Thanks to Sally Dean’s first student teaching assignment, the couple bought their first home in Grosse Pointe Woods in 1997. They later moved to a different home in the Woods. Today, daughter Alex, 23, is finishing her last semester at George Washington University, while son Noah, 19, just started his sophomore year at Kenyon College. And Sally Dean — who took some time off to raise her kids when they were younger — is back to teaching; coincidentally enough, her husband said she’s at Ferry — in the classroom across the hall from where she student taught.

“One of the beauties of this district is how supportive it is, how many people live and work here,” said Dean, who estimated over half of the GPPSS staff lives within district boundaries.

Dean became the GPPSS superintendent on July 1, 2021, succeeding Gary Niehaus.

“It was a dream fulfilled,” Dean said. “The opportunity to support my community was wonderful. This community had given me and my family so much. … I was able to be onstage for both of my kids’ graduations. And that’s a wonderful feeling.”

While he wasn’t the superintendent when a bond for infrastructure work passed in 2018, Dean said he’s happy to report that the district honored its pledge to use those funds for the improvements it said it would. He said the district completed construction on the second floor of Pierce Middle School this summer as part of that bond.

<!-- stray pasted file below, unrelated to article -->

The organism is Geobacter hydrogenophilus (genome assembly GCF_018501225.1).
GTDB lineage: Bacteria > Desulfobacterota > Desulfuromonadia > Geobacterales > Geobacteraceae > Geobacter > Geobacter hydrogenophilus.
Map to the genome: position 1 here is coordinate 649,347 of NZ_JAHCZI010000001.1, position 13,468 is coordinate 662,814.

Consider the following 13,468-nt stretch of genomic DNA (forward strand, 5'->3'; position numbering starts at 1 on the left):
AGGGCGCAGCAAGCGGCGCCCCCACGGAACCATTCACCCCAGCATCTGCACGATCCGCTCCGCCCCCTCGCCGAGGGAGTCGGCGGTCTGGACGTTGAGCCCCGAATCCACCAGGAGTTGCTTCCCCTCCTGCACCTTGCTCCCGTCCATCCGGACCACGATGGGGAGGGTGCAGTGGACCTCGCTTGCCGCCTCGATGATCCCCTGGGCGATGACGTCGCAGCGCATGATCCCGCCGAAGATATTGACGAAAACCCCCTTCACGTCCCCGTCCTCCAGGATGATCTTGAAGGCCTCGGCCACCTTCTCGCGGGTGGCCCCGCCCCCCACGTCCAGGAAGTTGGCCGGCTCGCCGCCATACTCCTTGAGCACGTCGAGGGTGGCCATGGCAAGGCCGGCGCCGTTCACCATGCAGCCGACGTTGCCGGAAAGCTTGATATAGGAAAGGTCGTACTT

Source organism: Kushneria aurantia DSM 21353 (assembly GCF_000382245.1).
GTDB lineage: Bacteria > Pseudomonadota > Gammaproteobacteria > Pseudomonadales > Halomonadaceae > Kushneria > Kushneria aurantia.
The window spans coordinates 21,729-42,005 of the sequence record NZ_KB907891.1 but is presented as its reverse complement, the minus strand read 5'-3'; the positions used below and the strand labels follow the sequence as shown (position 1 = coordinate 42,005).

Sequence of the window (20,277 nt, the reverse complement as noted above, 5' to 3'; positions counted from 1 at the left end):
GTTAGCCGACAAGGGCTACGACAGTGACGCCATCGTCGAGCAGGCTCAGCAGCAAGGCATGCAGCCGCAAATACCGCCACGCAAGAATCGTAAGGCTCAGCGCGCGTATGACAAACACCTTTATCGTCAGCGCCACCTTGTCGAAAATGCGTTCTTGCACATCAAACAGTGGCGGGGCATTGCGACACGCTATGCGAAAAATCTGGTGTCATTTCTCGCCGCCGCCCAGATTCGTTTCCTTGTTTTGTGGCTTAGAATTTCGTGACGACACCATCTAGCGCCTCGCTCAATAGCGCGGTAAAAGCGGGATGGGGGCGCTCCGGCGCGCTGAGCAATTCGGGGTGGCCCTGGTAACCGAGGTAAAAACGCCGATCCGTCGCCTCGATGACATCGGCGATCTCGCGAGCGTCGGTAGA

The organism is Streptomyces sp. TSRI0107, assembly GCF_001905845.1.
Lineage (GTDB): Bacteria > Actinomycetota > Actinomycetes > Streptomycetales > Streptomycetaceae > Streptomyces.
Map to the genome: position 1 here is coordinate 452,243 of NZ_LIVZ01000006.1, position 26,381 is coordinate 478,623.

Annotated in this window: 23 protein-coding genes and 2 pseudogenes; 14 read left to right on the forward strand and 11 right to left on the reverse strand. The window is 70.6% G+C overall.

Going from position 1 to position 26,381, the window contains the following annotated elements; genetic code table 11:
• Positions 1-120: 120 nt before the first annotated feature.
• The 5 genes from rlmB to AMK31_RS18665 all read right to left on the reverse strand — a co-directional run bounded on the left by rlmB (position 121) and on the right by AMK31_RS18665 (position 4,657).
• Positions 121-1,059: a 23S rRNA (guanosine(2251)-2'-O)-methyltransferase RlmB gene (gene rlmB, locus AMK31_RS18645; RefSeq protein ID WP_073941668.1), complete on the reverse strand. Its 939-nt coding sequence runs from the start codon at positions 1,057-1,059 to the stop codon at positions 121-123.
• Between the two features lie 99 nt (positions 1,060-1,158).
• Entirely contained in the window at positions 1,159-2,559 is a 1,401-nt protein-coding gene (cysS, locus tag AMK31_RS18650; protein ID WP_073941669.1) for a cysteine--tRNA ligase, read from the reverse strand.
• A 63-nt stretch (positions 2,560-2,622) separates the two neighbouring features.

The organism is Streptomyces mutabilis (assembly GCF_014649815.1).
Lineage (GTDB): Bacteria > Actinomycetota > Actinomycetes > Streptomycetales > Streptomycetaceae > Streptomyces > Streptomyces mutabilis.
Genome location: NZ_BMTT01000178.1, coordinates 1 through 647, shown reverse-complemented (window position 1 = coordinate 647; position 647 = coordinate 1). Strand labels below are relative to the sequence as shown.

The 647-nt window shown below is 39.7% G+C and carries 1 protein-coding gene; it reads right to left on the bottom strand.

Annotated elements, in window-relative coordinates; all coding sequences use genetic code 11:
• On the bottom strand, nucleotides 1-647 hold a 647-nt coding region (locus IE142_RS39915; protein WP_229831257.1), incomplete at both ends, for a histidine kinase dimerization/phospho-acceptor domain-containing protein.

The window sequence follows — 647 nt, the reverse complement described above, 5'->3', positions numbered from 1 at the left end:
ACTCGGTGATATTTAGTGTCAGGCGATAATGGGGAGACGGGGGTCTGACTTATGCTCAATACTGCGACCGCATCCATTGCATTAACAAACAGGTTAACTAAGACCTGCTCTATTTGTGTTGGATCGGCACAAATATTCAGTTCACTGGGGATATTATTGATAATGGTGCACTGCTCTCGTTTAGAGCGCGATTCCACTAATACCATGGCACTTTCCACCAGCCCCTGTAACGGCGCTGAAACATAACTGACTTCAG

Brumbaugh said Dean was someone who didn’t shy away from difficult conversations or decisions and listened to what others had to say.

Whether it was tackling the strategic plan, budgetary challenges or division in the community, “You’d be hard-pressed to find somebody who would have done a better job than Jon,” Brumbaugh said.

GPPSS offers Advanced Placement classes for academically gifted students, but Dean said the district also offers career and technical training, art classes, special needs programs and more.

“We do a great job of providing opportunities and challenges for all of our kids,” Dean said. “That range of opportunities is one of the best things about Grosse Pointe public schools.”

Roy Bishop, deputy superintendent for educational services, has known Dean for 17 years. He said they met at an Eastern Michigan University job fair, where Dean — at that time working as the assistant superintendent for Birmingham Public Schools — recruited Bishop for that district.

“A lot of the great people we have now is due to him and his vision,” Bishop said. “He’s made sure we have very qualified and outstanding people throughout the district.”

Bishop estimated Dean has hired about 70% of the staff in the district, including most of the administrators who served with him.

Since 2014, Dean has been an adjunct faculty member who teaches education classes at WSU, something he said he plans to continue. As a consultant to the GPPSS, he will be working remotely and on an as-needed basis.

During his career in education, Dean’s primary focus was on the students.

“Jon’s somebody who puts the mission first and cares about the kids,” Brumbaugh said. “He works really hard, and he’s comfortable with data.”

Bishop echoed that sentiment.

“I think Jon definitely brought to the job a sense of keeping students first,” Bishop said. “He made sure every student felt like they belonged and were seen. … (He) strongly believes in equity and making sure every student has what they need to be successful, and that’s definitely going to be missed.”